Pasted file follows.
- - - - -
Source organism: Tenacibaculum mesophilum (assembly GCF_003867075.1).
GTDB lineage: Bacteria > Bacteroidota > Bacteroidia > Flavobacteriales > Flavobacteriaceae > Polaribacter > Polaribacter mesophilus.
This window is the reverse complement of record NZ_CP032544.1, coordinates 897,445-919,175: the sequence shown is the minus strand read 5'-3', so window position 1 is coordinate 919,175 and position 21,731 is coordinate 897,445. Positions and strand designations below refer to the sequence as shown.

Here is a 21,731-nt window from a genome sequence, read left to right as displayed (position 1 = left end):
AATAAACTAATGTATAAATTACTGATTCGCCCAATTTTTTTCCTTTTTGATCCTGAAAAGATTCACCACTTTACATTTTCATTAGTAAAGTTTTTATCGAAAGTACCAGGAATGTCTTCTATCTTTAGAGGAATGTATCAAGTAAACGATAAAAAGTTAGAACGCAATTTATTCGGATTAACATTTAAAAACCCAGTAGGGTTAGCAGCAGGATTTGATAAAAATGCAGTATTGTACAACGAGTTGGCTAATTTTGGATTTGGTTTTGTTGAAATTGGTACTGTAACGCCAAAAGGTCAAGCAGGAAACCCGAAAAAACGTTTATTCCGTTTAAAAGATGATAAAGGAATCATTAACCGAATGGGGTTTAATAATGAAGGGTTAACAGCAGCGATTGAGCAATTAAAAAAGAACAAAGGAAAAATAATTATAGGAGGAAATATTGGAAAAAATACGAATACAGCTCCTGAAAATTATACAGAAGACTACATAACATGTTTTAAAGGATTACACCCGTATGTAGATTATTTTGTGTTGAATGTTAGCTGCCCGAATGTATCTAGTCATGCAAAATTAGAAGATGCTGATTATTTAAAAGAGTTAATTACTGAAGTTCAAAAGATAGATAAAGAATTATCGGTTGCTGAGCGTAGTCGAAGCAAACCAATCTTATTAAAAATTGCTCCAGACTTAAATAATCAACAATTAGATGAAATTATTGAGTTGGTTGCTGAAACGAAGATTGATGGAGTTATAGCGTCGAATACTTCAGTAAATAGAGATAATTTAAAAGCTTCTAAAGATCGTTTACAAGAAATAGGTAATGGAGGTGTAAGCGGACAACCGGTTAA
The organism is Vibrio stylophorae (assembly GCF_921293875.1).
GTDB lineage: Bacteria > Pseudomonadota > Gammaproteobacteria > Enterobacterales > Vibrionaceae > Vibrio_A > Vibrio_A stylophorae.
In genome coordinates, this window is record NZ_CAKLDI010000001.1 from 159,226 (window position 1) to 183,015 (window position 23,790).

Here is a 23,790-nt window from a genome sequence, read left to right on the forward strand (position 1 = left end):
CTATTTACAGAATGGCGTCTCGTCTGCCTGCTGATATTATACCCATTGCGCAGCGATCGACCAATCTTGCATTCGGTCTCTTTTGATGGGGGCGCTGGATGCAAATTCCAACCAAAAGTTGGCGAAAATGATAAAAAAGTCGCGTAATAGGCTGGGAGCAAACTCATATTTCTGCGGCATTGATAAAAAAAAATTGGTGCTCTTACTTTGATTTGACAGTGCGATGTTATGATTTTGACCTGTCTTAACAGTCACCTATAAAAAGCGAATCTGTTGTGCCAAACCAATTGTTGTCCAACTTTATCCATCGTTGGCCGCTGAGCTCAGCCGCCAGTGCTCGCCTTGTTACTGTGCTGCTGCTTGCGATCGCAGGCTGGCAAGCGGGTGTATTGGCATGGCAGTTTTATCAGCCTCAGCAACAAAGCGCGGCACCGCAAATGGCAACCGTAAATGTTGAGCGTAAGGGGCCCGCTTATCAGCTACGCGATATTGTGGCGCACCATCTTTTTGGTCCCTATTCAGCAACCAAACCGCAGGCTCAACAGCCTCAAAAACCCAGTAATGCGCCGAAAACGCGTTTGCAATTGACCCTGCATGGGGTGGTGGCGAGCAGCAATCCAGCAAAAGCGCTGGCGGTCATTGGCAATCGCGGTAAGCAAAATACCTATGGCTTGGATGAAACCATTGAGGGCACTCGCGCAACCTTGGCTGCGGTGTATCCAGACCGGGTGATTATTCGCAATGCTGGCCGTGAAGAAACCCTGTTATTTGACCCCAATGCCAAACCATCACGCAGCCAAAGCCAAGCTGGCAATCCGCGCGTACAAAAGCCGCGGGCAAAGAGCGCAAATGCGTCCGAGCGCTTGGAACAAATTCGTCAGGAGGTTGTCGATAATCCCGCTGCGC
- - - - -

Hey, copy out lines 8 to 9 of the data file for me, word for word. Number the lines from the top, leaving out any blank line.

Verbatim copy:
In genome coordinates, this window is record NZ_CAKLDI010000001.1 from 159,226 (window position 1) to 183,015 (window position 23,790).

Here is a 23,790-nt window from a genome sequence, read left to right on the forward strand (position 1 = left end):